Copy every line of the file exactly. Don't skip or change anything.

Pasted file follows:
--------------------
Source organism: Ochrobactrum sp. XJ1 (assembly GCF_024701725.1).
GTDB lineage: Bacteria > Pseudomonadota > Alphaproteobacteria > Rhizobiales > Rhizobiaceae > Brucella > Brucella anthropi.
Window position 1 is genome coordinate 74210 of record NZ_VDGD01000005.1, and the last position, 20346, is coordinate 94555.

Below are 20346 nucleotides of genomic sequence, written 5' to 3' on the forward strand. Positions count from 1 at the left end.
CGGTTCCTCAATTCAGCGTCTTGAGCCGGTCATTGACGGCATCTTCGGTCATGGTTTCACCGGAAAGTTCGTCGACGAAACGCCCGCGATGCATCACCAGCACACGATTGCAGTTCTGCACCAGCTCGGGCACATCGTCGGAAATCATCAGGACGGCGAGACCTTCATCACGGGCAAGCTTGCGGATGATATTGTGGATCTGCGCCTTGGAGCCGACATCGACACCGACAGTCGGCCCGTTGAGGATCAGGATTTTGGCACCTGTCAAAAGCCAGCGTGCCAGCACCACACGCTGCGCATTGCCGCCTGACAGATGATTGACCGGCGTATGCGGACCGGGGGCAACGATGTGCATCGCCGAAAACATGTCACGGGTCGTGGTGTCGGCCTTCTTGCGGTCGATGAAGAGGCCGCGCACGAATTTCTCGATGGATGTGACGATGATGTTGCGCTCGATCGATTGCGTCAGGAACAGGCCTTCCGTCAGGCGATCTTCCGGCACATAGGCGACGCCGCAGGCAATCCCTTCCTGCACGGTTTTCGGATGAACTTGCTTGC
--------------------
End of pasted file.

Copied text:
Source organism: Ochrobactrum sp. XJ1 (assembly GCF_024701725.1).
GTDB lineage: Bacteria > Pseudomonadota > Alphaproteobacteria > Rhizobiales > Rhizobiaceae > Brucella > Brucella anthropi.
Window position 1 is genome coordinate 74210 of record NZ_VDGD01000005.1, and the last position, 20346, is coordinate 94555.

Below are 20346 nucleotides of genomic sequence, written 5' to 3' on the forward strand. Positions count from 1 at the left end.
CGGTTCCTCAATTCAGCGTCTTGAGCCGGTCATTGACGGCATCTTCGGTCATGGTTTCACCGGAAAGTTCGTCGACGAAACGCCCGCGATGCATCACCAGCACACGATTGCAGTTCTGCACCAGCTCGGGCACATCGTCGGAAATCATCAGGACGGCGAGACCTTCATCACGGGCAAGCTTGCGGATGATATTGTGGATCTGCGCCTTGGAGCCGACATCGACACCGACAGTCGGCCCGTTGAGGATCAGGATTTTGGCACCTGTCAAAAGCCAGCGTGCCAGCACCACACGCTGCGCATTGCCGCCTGACAGATGATTGACCGGCGTATGCGGACCGGGGGCAACGATGTGCATCGCCGAAAACATGTCACGGGTCGTGGTGTCGGCCTTCTTGCGGTCGATGAAGAGGCCGCGCACGAATTTCTCGATGGATGTGACGATGATGTTGCGCTCGATCGATTGCGTCAGGAACAGGCCTTCCGTCAGGCGATCTTCCGGCACATAGGCGACGCCGCAGGCAATCCCTTCCTGCACGGTTTTCGGATGAACTTGCTTGC